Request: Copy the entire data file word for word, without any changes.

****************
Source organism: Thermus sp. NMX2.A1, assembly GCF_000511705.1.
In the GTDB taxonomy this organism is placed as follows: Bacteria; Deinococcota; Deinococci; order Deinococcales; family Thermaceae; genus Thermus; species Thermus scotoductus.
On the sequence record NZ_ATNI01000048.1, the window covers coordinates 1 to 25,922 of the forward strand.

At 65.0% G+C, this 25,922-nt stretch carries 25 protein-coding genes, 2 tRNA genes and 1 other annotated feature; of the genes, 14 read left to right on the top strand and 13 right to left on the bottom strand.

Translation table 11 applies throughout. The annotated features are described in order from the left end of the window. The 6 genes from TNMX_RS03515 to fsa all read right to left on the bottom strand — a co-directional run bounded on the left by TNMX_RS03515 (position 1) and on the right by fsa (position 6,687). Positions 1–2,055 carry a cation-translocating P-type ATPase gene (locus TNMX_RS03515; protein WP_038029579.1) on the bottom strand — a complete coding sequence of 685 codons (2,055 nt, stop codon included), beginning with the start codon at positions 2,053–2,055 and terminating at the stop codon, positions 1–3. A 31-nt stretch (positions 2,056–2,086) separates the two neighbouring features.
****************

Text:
Source organism: Thermus sp. NMX2.A1, assembly GCF_000511705.1.
In the GTDB taxonomy this organism is placed as follows: Bacteria; Deinococcota; Deinococci; order Deinococcales; family Thermaceae; genus Thermus; species Thermus scotoductus.
On the sequence record NZ_ATNI01000048.1, the window covers coordinates 1 to 25,922 of the forward strand.

At 65.0% G+C, this 25,922-nt stretch carries 25 protein-coding genes, 2 tRNA genes and 1 other annotated feature; of the genes, 14 read left to right on the top strand and 13 right to left on the bottom strand.

Translation table 11 applies throughout. The annotated features are described in order from the left end of the window. The 6 genes from TNMX_RS03515 to fsa all read right to left on the bottom strand — a co-directional run bounded on the left by TNMX_RS03515 (position 1) and on the right by fsa (position 6,687). Positions 1–2,055 carry a cation-translocating P-type ATPase gene (locus TNMX_RS03515; protein WP_038029579.1) on the bottom strand — a complete coding sequence of 685 codons (2,055 nt, stop codon included), beginning with the start codon at positions 2,053–2,055 and terminating at the stop codon, positions 1–3. A 31-nt stretch (positions 2,056–2,086) separates the two neighbouring features.